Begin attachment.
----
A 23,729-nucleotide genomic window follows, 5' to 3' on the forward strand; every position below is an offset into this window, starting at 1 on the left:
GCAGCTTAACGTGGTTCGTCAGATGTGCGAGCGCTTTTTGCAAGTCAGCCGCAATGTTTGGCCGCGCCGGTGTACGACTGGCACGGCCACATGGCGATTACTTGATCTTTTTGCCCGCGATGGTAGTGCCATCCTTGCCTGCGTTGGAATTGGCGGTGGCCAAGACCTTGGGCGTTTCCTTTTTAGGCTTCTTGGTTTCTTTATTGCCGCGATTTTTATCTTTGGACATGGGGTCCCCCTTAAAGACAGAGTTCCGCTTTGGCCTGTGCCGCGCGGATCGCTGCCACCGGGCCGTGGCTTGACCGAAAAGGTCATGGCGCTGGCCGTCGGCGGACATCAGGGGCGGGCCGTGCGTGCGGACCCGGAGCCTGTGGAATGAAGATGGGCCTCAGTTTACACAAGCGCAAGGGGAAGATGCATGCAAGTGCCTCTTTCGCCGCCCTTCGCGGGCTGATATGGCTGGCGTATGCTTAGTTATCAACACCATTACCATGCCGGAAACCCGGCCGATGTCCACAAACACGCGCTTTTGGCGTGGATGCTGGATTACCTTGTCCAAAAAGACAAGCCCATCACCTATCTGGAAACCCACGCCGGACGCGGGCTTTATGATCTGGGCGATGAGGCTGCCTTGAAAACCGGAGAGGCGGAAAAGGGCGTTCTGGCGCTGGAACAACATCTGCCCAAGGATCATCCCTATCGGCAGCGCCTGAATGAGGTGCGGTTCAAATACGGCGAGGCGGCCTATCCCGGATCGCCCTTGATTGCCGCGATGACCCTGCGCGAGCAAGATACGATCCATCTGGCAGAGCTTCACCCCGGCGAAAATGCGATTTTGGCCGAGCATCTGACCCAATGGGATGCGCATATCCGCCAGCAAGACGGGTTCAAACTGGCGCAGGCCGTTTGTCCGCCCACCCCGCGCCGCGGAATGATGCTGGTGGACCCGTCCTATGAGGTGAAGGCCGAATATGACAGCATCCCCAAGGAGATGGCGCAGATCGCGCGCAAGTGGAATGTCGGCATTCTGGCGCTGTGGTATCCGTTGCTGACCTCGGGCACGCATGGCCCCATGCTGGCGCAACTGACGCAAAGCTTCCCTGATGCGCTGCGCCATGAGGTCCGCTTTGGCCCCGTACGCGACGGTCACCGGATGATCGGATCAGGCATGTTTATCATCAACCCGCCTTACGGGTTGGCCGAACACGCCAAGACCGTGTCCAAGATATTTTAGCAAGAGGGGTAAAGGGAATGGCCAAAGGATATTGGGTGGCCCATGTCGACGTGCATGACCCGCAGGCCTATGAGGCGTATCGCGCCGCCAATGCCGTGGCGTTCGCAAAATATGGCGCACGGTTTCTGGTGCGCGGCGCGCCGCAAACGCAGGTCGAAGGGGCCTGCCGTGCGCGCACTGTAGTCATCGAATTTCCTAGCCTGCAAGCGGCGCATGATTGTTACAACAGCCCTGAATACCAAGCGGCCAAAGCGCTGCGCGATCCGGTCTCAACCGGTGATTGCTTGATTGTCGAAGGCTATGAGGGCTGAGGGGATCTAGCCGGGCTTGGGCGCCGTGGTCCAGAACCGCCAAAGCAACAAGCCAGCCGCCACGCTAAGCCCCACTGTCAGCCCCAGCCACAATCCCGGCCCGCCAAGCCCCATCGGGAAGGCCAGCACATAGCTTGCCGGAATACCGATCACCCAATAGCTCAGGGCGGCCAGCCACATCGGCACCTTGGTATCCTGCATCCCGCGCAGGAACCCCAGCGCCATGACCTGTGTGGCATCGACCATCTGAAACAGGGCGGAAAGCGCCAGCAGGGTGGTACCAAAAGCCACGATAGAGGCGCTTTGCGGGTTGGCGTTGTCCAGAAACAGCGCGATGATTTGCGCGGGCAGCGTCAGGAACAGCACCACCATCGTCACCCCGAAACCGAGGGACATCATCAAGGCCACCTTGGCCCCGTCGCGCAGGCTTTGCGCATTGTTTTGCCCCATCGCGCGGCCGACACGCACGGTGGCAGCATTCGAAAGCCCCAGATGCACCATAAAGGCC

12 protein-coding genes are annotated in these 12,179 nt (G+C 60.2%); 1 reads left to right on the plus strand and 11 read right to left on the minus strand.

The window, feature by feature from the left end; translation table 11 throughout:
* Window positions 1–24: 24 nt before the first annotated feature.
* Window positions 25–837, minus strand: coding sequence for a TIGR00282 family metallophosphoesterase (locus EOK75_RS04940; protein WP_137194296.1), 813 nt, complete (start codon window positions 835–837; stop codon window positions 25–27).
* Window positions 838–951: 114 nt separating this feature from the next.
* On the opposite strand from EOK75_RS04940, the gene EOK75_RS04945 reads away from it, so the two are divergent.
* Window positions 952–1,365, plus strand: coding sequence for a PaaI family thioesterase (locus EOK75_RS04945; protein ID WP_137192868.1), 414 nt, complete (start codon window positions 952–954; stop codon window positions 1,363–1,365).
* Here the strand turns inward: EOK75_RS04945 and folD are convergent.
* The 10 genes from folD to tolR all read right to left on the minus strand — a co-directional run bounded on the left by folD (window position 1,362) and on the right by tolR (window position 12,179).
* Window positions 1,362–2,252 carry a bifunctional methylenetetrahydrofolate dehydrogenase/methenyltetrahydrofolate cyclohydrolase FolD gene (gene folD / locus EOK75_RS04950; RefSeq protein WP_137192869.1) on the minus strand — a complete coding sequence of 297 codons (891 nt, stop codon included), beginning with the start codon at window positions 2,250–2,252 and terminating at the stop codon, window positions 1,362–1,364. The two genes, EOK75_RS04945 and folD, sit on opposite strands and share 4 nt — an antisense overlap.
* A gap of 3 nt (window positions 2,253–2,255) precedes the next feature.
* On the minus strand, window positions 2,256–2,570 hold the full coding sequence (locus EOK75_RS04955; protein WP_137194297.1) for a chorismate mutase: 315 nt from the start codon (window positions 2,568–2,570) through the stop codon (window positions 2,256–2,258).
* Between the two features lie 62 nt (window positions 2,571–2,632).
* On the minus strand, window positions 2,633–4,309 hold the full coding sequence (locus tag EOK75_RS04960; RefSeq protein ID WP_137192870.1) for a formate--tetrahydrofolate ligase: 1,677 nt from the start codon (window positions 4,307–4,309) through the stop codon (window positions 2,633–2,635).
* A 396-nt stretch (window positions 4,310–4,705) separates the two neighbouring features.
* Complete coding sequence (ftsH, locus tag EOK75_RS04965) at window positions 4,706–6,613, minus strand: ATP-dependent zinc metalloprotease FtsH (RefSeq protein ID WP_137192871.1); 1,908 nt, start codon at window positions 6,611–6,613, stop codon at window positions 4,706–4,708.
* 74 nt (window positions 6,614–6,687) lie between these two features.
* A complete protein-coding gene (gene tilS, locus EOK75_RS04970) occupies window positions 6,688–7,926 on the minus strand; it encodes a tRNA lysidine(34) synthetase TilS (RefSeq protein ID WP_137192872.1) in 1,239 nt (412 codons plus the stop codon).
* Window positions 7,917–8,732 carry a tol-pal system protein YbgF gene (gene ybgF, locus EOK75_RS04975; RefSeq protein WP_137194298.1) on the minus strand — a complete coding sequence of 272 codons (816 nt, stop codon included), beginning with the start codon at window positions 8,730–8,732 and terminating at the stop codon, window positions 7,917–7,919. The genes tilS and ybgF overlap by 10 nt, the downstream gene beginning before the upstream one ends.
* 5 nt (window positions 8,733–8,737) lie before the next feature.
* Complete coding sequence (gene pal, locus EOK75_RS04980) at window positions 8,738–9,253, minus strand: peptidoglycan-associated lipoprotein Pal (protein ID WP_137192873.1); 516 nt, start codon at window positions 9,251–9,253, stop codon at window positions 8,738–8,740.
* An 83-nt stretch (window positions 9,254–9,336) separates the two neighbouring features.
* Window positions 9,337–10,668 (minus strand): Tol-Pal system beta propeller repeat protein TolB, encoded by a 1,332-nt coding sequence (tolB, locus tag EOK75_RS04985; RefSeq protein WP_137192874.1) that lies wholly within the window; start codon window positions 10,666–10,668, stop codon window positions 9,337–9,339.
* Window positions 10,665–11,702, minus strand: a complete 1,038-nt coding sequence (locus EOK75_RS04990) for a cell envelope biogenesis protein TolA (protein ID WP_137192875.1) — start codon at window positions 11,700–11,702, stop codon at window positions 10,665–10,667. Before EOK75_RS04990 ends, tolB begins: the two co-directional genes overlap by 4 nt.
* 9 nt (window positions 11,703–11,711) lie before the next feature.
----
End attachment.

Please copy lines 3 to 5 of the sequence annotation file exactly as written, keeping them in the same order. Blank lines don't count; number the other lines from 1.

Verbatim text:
12 protein-coding genes are annotated in these 12,179 nt (G+C 60.2%); 1 reads left to right on the plus strand and 11 read right to left on the minus strand.

The window, feature by feature from the left end; translation table 11 throughout:
* Window positions 1–24: 24 nt before the first annotated feature.